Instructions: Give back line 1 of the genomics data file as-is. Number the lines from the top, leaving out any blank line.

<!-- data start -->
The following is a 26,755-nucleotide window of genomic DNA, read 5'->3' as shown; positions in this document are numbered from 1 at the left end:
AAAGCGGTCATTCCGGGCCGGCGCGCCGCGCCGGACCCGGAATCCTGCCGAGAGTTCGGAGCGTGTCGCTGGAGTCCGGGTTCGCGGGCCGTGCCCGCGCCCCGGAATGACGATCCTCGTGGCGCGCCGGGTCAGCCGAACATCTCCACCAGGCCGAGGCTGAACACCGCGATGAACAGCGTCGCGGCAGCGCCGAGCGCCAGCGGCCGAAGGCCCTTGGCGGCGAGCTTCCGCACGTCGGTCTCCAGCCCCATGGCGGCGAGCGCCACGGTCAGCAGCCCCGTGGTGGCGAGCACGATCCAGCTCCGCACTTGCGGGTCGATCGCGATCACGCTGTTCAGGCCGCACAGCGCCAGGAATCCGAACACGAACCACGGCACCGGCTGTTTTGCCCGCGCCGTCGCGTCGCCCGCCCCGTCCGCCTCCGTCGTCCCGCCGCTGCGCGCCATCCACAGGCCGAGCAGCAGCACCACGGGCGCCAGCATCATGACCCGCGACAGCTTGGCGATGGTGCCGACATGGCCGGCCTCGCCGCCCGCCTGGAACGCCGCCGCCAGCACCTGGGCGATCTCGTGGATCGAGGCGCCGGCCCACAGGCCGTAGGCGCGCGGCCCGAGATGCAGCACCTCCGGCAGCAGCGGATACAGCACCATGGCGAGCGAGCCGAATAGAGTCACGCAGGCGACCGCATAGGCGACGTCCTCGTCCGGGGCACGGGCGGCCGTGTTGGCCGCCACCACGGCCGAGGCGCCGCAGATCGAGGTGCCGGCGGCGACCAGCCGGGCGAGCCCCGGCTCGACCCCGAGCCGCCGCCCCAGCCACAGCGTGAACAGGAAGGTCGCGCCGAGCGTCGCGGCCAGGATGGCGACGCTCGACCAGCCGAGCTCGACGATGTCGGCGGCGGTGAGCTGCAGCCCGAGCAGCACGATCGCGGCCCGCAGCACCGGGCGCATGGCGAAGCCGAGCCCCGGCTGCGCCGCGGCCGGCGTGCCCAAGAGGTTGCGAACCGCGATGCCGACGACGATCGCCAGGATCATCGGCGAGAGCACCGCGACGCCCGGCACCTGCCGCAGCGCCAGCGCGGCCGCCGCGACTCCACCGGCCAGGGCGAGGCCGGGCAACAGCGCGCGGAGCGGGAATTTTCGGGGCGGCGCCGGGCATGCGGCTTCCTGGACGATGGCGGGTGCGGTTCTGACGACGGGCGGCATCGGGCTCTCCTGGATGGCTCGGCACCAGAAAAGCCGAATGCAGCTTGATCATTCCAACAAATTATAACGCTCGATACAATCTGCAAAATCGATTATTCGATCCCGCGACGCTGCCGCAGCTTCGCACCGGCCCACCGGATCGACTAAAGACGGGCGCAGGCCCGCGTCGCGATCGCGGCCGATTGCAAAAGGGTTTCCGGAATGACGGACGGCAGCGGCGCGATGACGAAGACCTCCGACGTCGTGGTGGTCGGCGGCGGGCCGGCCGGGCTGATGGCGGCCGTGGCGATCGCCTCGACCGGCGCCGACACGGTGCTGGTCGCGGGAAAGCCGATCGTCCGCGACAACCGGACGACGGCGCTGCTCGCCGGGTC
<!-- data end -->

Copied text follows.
The following is a 26,755-nucleotide window of genomic DNA, read 5'->3' as shown; positions in this document are numbered from 1 at the left end: